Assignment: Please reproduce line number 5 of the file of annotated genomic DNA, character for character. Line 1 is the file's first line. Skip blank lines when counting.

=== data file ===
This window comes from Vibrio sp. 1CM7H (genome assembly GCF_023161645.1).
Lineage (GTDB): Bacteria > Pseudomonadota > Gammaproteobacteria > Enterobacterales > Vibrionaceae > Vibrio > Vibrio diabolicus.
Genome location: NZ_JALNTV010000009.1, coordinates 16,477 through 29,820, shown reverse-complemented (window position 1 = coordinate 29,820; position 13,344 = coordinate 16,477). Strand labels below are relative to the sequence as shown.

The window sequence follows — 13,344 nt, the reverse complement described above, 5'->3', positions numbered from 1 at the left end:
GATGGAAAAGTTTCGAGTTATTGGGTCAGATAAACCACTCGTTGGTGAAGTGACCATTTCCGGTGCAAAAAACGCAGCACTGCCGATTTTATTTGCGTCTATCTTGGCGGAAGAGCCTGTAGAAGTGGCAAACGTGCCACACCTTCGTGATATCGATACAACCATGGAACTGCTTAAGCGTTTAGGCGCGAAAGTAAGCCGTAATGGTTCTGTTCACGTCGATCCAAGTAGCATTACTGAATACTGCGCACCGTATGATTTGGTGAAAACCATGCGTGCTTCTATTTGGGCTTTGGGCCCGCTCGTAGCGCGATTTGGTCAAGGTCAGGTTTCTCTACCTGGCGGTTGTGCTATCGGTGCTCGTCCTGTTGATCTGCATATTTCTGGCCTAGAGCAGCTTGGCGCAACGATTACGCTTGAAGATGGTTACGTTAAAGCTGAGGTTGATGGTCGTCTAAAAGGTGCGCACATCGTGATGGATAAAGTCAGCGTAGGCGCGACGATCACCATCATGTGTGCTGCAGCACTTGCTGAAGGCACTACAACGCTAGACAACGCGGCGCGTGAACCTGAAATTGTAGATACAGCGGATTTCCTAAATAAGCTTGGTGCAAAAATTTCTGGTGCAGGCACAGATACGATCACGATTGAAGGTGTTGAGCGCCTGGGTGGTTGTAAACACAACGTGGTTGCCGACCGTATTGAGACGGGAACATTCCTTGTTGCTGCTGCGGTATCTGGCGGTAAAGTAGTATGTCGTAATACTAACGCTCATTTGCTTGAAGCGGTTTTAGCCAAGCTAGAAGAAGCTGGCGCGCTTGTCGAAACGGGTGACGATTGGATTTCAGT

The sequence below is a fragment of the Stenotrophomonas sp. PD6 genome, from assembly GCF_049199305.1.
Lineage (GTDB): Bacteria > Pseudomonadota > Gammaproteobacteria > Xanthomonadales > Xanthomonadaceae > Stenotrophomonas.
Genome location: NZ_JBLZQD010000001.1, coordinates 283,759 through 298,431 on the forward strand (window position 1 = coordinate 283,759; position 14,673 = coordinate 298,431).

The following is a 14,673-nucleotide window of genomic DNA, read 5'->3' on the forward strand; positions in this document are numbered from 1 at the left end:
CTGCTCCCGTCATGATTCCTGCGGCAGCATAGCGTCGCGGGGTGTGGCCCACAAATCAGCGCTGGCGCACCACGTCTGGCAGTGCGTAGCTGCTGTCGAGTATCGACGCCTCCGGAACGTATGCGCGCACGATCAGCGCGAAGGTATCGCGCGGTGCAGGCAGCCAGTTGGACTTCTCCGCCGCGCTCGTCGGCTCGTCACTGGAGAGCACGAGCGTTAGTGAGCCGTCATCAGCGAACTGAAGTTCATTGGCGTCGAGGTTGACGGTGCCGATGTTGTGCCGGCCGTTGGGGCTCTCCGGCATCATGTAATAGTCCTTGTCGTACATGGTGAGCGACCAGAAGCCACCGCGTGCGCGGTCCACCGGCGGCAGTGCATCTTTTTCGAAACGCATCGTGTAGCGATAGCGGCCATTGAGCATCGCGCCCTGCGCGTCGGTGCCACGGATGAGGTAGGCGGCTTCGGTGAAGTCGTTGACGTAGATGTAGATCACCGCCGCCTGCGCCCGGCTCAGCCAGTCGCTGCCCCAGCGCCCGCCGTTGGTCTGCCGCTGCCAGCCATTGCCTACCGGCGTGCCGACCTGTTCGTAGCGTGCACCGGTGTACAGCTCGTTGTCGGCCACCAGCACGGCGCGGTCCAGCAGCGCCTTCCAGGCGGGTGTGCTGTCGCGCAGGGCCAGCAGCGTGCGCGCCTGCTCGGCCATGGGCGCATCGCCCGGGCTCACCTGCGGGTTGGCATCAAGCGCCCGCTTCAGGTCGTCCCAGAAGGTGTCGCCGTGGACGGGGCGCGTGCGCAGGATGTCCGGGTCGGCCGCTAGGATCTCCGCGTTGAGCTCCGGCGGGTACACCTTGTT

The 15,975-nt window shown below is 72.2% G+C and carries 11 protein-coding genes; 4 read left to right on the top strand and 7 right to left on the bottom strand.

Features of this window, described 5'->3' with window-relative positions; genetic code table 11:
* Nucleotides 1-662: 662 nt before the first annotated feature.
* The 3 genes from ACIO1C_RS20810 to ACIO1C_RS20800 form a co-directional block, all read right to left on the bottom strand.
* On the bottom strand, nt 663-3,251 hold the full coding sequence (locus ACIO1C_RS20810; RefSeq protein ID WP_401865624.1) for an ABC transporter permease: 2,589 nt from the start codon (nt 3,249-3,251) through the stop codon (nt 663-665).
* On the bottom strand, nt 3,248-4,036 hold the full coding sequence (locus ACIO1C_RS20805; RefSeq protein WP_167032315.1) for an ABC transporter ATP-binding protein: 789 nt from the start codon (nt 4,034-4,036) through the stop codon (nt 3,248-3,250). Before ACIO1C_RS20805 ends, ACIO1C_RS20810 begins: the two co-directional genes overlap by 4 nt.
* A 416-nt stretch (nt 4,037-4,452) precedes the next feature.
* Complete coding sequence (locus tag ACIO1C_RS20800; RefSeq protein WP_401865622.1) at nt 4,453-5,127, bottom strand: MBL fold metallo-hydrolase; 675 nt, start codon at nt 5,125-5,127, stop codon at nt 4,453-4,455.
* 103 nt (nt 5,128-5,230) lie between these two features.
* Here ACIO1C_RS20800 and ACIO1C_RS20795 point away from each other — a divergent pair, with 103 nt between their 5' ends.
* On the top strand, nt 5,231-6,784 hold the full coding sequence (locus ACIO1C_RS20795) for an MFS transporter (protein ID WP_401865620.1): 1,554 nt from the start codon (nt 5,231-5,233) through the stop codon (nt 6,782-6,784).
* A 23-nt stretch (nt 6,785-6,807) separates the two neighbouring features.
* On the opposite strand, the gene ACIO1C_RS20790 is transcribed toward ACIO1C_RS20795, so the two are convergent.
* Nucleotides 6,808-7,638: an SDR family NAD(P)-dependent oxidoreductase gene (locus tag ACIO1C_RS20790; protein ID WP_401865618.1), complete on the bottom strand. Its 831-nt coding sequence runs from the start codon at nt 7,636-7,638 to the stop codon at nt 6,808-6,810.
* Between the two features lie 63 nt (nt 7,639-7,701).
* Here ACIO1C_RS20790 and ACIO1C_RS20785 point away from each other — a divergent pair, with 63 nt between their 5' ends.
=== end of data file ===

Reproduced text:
GATGGAAAAGTTTCGAGTTATTGGGTCAGATAAACCACTCGTTGGTGAAGTGACCATTTCCGGTGCAAAAAACGCAGCACTGCCGATTTTATTTGCGTCTATCTTGGCGGAAGAGCCTGTAGAAGTGGCAAACGTGCCACACCTTCGTGATATCGATACAACCATGGAACTGCTTAAGCGTTTAGGCGCGAAAGTAAGCCGTAATGGTTCTGTTCACGTCGATCCAAGTAGCATTACTGAATACTGCGCACCGTATGATTTGGTGAAAACCATGCGTGCTTCTATTTGGGCTTTGGGCCCGCTCGTAGCGCGATTTGGTCAAGGTCAGGTTTCTCTACCTGGCGGTTGTGCTATCGGTGCTCGTCCTGTTGATCTGCATATTTCTGGCCTAGAGCAGCTTGGCGCAACGATTACGCTTGAAGATGGTTACGTTAAAGCTGAGGTTGATGGTCGTCTAAAAGGTGCGCACATCGTGATGGATAAAGTCAGCGTAGGCGCGACGATCACCATCATGTGTGCTGCAGCACTTGCTGAAGGCACTACAACGCTAGACAACGCGGCGCGTGAACCTGAAATTGTAGATACAGCGGATTTCCTAAATAAGCTTGGTGCAAAAATTTCTGGTGCAGGCACAGATACGATCACGATTGAAGGTGTTGAGCGCCTGGGTGGTTGTAAACACAACGTGGTTGCCGACCGTATTGAGACGGGAACATTCCTTGTTGCTGCTGCGGTATCTGGCGGTAAAGTAGTATGTCGTAATACTAACGCTCATTTGCTTGAAGCGGTTTTAGCCAAGCTAGAAGAAGCTGGCGCGCTTGTCGAAACGGGTGACGATTGGATTTCAGT